1. A lot of this again is down to Wenger and his proclivity to vacillate over EVERYTHING in his old age. He has become too conservative with too many of his choices in too many aspects of football management. One of those being giving proper and extended pitch time to talent like AMN (shortened only because his name is so long!)

      The kid is still a kid but…he’s 20 years old now. He needs sustained and meaningful game time and it’s too late for a loan spell. So if the train has left the station and I’m not saying it has, then that is also down to the Gaffer.

  6. Greetings from London… where, as luck would would have it, I was on Oxford street when the Koln fans marched past (strictly speaking from Tottenham Court Road towards Oxford Circus and not from Oxford Circus). They took up both sides of the road, and the march lasted a good 10 minutes. That’s how many there were.

    A few points to make.

    They didn’t really exude menace, at least not there. They seemed like a bunch of high-spirited people (man, women and older children) over in Blighty to take advantage of a weak Pound Sterling, and drink too much beer (not the kids). It didn’t feel at all like a hooligan horde.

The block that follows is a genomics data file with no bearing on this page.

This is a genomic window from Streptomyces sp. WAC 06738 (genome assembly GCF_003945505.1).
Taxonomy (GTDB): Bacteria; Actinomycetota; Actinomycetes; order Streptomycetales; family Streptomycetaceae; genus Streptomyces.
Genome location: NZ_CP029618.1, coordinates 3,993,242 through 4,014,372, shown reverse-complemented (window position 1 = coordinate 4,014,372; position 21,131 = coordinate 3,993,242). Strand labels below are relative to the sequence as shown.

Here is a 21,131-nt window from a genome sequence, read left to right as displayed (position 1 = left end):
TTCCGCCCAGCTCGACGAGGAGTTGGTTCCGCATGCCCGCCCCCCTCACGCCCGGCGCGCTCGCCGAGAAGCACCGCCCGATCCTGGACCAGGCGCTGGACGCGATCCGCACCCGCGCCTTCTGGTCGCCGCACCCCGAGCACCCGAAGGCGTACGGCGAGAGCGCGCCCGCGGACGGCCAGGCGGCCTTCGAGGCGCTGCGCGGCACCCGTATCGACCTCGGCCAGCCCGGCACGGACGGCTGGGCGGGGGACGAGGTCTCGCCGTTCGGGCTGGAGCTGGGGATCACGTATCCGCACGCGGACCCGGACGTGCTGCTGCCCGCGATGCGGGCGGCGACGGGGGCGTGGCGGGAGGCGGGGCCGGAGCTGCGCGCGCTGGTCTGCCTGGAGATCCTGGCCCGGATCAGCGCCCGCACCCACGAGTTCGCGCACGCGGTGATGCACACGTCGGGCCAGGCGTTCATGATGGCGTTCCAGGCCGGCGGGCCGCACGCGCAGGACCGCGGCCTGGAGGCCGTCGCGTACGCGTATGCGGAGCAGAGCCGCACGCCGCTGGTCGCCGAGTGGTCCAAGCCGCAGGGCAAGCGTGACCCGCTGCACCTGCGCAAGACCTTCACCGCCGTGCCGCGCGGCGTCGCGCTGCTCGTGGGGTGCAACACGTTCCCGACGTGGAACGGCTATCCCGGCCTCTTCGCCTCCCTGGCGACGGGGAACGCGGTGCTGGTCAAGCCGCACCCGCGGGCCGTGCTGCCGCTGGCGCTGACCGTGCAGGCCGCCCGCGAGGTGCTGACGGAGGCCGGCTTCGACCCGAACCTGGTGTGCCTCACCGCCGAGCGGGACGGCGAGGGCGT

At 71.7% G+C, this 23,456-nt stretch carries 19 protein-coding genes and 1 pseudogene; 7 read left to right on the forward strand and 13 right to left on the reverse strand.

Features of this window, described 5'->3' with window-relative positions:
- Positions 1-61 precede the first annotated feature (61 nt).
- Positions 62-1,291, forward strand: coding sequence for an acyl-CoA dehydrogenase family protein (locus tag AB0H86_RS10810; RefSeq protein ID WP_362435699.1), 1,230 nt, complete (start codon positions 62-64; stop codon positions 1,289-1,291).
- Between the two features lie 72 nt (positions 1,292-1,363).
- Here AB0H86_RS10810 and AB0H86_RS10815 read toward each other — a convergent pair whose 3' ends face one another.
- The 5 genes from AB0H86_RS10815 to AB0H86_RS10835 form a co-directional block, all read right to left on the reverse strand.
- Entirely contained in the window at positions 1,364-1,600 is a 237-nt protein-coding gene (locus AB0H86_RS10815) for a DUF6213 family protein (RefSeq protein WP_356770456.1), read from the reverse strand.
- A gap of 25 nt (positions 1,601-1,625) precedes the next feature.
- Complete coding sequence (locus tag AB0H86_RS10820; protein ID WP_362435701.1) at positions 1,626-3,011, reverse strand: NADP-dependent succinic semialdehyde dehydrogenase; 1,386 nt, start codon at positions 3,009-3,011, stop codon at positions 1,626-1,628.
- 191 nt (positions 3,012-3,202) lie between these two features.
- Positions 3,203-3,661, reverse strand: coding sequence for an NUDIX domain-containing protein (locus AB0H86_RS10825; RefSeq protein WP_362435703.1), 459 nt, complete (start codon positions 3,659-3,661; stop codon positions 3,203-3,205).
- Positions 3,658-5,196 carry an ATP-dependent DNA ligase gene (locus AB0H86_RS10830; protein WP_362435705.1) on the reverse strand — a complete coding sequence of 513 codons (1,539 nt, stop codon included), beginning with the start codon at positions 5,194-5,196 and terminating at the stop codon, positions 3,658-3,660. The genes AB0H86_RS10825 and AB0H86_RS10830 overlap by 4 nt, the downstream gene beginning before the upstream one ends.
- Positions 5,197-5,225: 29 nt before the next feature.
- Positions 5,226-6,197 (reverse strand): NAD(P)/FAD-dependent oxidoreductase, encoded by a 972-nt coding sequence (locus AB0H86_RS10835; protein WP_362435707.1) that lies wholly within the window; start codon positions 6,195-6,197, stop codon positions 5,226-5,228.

Clearly Arsenal are still a biggish draw for European fans.

    Third, it’ll take while for Gooners to get into the Europa Cup. Attendance and interest was down. I suspect they will if and as Arsenal progresses. My mate and I tried (a bit late in the day) to get tickets. We didn’t, so we settled for watching the game at an Islington pub. While we were there, an offer came through for two decent seats at £15 each. You heard me right… about a quarter of their price. We were too comfortably seated by that point to bother, and in any case the burger order was on its way. Clearly the guys who held the seats didnt bother going to the game, and had trouble flogging them. No wonder it was easy for a Koln fan to turn up on spec and get a ticket.

    There were reports of some fan trouble, but from what I could see on TV, they brought 99% of the atmosphere to the game. It brought the quality of our own support into focus, and frankly, we’re not great at-the-game fans. We never were, in truth. Sometimes the biggest noise you hear from our fans is a collective groan as someone misplaces a pass.

    1. Hi Claude. Whereabouts in London are you planning to watch the game tomorrow? I’m in London too and it might be fun to put a face to the name (he said timidly)

  7. Hit the nail on the head Tim. “4” at the back is now our risk option because it is really 2 at the back. We don’t have full backs , we have wing backs only. That is why our best option is the 3 at the back formation. What remains to be addressed is our midfield as a shield for the defence when we are out of possession. If we had simply exchanged Giroud with Idrissa Gueye of Everton we could have been in a much better state. Gueye had one of the best defensive stats (tackles/interceptions) in Europe’s top 5 league last season., better than Kante.